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What is a Wishbone Suspension and How Does it Work?

Wishbone Suspension

This is the wishbone suspension from a vintage Matra Formula 1 race car. (Image/SurfingDirt.com)

When someone tells you their car or truck has a “wishbone suspension,” it’s not turkey-talk. They’re referring to a specific type of suspension design that allows the vehicle’s wheels to move, adjust, and adapt to quickly changing road and driving conditions.

Though there are several other suspension types, the wishbone (or double-wishbone to be exact) is pretty popular and has been around for almost a century.

What is a Wishbone Suspension?

A double-wishbone is an independent suspension design that can be found at the front, rear, or all four wheels. In this context, “independent” means that a single wheel’s movement is not affected by the other three wheels. In other words, it’s free to move (somewhat) independently of the chassis.

This design offers several advantages, specifically in high performance on- and off-road environments. The key benefit is that, unlike a similar MacPherson strut setup, a double wishbone design doesn’t significantly affect wheel camber with suspension travel.

That means a consistent tire contact patch with the road, regardless of body roll or road bumps.

Upper Control Arms

Here is a set of left/right performance upper control arms for a 1966 Chevy Chevelle, which featured a double-wishbone suspension from the factory. In GM’s design, the damper and coil spring are sandwiched between the upper and lower control arms. (Image/Summit Racing)

How Does a Wishbone Suspension Work? 

The setup gets its “wishbone” nickname thanks to the the two control arms (AKA wishbones or A-arms) that hold the wheel knuckle and spindle.

Though individual setups may vary, there is a basic recipe for a wishbone suspension.

On modern systems, the upper and lower control arms typically use ball joints to secure the spindle/hub assembly. The arms are then connected to the vehicle chassis or body, where they’re allowed to pivot.

On drive wheels, the axle half-shafts are joined to the differential and hub flanges via CV or U-joints, permitting each wheel to move up and down. It also allows side-to-side steering movement in front-wheel-drive applications.

A shock absorber (damper) is usually positioned between the upper and lower control arms to suppress suspension bounce.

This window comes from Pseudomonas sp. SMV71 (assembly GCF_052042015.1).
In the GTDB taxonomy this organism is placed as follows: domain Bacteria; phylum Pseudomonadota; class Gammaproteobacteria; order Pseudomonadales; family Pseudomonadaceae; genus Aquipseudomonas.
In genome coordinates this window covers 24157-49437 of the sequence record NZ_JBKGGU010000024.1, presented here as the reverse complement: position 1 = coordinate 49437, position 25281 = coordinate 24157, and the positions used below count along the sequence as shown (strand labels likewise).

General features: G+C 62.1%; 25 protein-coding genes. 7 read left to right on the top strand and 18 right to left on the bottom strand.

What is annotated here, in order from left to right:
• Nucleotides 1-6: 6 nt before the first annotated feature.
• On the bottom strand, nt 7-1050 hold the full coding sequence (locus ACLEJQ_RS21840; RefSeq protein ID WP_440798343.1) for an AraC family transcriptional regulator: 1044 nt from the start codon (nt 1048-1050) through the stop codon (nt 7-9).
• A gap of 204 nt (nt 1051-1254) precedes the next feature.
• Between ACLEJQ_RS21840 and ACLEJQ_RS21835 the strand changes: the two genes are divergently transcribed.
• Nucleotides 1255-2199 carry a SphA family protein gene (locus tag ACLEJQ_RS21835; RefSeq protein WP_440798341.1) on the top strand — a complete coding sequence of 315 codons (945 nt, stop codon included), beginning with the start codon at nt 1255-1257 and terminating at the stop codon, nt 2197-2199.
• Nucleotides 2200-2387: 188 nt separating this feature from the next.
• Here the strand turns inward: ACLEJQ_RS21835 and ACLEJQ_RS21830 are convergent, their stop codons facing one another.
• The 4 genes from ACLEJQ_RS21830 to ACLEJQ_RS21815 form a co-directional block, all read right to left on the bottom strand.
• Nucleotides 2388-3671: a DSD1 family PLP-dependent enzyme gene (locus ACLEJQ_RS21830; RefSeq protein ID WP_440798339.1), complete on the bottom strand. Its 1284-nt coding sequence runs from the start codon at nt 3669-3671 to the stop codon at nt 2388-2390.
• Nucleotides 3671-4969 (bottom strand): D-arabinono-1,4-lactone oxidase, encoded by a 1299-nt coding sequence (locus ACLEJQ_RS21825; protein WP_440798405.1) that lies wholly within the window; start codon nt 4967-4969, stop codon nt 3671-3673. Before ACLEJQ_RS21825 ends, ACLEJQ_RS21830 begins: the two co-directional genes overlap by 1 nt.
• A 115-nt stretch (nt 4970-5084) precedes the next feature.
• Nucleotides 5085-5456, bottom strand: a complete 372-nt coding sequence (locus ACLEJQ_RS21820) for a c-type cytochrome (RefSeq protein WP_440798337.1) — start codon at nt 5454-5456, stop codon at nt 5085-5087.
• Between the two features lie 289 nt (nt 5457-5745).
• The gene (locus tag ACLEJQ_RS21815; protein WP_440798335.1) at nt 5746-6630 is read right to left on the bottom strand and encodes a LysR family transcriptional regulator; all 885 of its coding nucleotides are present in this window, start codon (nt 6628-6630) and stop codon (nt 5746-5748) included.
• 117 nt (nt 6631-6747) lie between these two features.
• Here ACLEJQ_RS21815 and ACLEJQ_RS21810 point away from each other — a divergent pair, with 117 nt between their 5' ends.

Heidt's IFS Mustang II

This is an aftermarket independent front suspension package. Note the A-arms (AKA wishbones) connecting to the top and bottom of each shock absorber. This particular setup is Heidt’s version of the original Mustang II front suspension. (Image/Summit Racing)

Enter the Mustang II

No discussion of the double-wishbone suspension would be complete without mentioning the 1974-78 Ford Mustang II.

Yeah, that Mustang II—the Pinto-based compact that pony car purists like to snicker at.

What it may have lacked in style and horsepower however, the Mustang II made up for in practicality. It featured a compact, virtually self-contained independent front suspension setup that included disc brakes, a crossmember, steering rack, and the all-important dual wishbone design.

It didn’t take long for gearheads to start grafting Mustang II front subframes onto their old beam-axle hot rods.

The swap was an easy upgrade to a smoother ride, easier steering, more stopping power, and confident cornering. Soon hotrodders were scouring junkyards for scrapped Mustang IIs.

In fact, even though original Mustang II donor cars have mostly rusted away by now, aftermarket companies are still making Mustang II-based setups—often with significant design improvements.

The aftermarket kits are usually called “Mustang II” as well.

So, if you ever hear of a “Mustang II front end,” that’s what folks are talking about.

Should I Upgrade to a Double Wishbone? 

Put down the buzzsaw. Though a double wishbone is often the preferred performance suspension choice, there are plenty of aftermarket suspension upgrades for every suspension type.

More importantly, on most vehicles, retrofitting a wishbone suspension system into a vehicle not originally equipped with one is a lot of work.

We’re talking fabrication, cutting, welding, and…ugh…math.

Don’t despair—whether your car has a multi-link, MacPherson struts, a swing axle, straight axle, or wishbone, you can always make it better.

Common universal upgrades include stiffer springs (leaf or coil), polyurethane bushings, and additional (or bigger) anti-sway bars.

If that sounds like it’s up your alley. You may want to start here.

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